Just a week before graduation, government and communications major Brin Enterkin received news that she was chosen from among a pool of more than 1,000 current college seniors nationwide as first place recipient of the William E. Simon Fellowship for Noble Purpose Grant of $40,000.
A Fayetteville, Ga., native, Enterkin decided to donate the entire grant to the non-profit organization she founded, the African SOUP (Sponsorship of Orphans in Uganda Project). The funds will go toward building housing for orphans on the campus of an existing SOUP-funded school campus in Isita, Uganda. The SOUP has already built a school, provided textbooks, uniforms, medical care and daily meals for over 250 children.
“I am truly humbled that we were considered in the final round for this grant,” Enterkin said. “This can create such a strong future for the SOUP and allows us to help so many more children. It’s just really a phenomenal opportunity.”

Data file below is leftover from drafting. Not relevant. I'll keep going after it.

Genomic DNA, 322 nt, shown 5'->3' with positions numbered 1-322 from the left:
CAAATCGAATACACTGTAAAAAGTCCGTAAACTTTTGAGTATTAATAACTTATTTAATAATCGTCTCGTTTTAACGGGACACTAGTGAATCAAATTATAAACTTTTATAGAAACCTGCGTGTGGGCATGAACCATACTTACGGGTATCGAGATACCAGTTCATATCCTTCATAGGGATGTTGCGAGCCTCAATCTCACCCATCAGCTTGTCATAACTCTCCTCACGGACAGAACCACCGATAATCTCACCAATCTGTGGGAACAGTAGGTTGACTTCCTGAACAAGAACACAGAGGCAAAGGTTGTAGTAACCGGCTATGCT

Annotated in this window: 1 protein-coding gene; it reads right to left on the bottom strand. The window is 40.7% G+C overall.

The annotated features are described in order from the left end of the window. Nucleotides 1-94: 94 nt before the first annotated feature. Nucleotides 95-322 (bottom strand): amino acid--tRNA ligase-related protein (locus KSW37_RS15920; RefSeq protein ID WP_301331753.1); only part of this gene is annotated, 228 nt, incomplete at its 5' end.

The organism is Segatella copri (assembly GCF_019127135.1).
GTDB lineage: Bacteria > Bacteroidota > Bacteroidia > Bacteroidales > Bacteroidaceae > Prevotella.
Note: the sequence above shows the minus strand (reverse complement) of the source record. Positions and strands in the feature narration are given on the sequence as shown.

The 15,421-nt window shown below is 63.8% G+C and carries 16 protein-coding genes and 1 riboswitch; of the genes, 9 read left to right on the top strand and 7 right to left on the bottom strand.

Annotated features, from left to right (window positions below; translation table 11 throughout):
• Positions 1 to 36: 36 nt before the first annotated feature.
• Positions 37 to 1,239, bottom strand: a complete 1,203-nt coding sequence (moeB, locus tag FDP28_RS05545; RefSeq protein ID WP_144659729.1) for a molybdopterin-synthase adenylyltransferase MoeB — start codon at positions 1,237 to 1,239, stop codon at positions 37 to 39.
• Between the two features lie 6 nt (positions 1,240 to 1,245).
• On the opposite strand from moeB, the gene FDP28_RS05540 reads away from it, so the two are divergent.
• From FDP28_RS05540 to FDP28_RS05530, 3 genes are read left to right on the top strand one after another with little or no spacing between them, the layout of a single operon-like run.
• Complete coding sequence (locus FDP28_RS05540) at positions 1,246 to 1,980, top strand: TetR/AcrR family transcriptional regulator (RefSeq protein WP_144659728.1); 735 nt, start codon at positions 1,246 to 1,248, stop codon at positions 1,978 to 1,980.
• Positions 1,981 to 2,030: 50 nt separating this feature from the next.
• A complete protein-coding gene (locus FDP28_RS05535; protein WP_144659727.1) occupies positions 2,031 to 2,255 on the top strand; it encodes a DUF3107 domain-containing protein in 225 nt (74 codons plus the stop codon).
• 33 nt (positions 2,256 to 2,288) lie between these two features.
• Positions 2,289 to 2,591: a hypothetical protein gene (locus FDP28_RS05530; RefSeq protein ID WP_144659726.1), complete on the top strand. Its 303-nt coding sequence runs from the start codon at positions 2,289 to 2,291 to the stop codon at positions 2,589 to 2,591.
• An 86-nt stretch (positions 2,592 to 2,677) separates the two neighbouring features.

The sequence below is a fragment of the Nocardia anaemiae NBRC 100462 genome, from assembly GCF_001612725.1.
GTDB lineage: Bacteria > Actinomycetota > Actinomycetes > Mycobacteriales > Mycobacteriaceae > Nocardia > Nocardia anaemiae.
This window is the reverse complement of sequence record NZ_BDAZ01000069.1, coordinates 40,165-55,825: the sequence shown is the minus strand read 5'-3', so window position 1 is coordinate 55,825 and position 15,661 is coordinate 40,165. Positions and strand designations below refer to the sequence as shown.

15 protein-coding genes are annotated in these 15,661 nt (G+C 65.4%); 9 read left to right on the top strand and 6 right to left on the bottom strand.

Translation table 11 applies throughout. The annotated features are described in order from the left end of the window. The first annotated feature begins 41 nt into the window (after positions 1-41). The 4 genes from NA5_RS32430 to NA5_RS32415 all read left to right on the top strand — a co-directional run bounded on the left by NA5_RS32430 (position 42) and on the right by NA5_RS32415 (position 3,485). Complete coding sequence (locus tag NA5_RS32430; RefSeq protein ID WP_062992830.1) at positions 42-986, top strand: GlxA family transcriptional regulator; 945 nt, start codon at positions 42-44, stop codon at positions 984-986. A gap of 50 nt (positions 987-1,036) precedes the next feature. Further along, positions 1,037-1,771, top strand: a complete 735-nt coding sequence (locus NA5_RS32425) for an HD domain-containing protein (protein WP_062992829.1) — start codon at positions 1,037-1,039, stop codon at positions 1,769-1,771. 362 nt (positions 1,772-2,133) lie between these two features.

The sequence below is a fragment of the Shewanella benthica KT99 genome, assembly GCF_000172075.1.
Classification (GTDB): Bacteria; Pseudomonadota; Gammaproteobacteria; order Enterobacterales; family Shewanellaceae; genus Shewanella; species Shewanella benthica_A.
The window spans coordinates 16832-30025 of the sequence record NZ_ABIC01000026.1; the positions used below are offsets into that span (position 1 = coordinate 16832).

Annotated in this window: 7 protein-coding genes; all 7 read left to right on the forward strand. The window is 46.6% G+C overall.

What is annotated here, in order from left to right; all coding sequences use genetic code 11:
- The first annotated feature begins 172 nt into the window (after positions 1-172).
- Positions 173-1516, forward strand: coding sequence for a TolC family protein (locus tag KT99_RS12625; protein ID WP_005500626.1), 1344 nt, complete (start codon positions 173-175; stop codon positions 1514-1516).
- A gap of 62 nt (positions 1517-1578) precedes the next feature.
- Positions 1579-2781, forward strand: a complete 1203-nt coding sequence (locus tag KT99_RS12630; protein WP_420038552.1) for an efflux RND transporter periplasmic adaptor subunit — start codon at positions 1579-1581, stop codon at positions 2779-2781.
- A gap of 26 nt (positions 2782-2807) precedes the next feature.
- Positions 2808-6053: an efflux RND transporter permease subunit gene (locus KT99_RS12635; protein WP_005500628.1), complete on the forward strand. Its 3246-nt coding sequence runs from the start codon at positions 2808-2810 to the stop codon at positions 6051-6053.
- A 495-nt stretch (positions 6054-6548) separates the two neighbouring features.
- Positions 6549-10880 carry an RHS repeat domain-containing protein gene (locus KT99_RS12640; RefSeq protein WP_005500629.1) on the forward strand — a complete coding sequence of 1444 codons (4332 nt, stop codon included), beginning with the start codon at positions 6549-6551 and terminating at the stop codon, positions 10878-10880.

She is headed to Costa Rica in June to work on a project for economic development for the Sullivan Foundation. Afterward, she begins a one-year fellowship with the Woodruff Foundation in Atlanta.
The Noble Purpose Grant is given each year by the Intercollegiate Studies Institute to a graduating college senior who has demonstrated passion, dedication, a high capacity for self-direction, and originality in pursuit of a goal that will strengthen civil society. In addition to Enterkin, a Cornell University student was awarded $20,000 and a Duke University student was awarded $10,000.
The SOUP will continue under the direction of two Berry students as they work to expand their reach to other colleges to provide Ugandan orphans with proper physical, emotional and educational needs.
Written by Student Public Relations Assistant McKenzie Reeves